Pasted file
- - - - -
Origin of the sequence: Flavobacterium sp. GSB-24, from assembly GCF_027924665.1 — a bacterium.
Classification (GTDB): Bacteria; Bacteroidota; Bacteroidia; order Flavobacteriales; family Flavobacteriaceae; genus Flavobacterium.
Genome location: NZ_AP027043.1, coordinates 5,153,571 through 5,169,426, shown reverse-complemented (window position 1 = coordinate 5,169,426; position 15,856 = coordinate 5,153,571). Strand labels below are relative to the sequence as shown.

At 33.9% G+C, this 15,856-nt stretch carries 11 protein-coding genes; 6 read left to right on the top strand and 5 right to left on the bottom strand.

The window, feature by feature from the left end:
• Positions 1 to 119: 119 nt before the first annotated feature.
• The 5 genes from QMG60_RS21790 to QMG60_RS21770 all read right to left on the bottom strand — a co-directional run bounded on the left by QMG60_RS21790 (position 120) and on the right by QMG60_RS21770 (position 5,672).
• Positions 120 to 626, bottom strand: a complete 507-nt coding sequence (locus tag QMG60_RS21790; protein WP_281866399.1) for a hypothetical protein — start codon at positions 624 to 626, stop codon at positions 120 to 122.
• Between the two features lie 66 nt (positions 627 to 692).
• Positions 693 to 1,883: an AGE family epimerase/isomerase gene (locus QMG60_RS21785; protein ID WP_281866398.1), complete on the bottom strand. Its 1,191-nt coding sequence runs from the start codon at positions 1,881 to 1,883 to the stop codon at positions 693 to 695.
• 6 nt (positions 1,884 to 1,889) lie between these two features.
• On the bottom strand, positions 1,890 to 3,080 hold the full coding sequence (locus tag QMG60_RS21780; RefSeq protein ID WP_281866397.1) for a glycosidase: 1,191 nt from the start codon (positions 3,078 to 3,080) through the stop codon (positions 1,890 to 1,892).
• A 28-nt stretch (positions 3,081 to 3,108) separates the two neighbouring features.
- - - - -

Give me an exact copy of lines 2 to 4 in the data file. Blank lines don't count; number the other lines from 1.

Classification (GTDB): Bacteria; Bacteroidota; Bacteroidia; order Flavobacteriales; family Flavobacteriaceae; genus Flavobacterium.
Genome location: NZ_AP027043.1, coordinates 5,153,571 through 5,169,426, shown reverse-complemented (window position 1 = coordinate 5,169,426; position 15,856 = coordinate 5,153,571). Strand labels below are relative to the sequence as shown.

At 33.9% G+C, this 15,856-nt stretch carries 11 protein-coding genes; 6 read left to right on the top strand and 5 right to left on the bottom strand.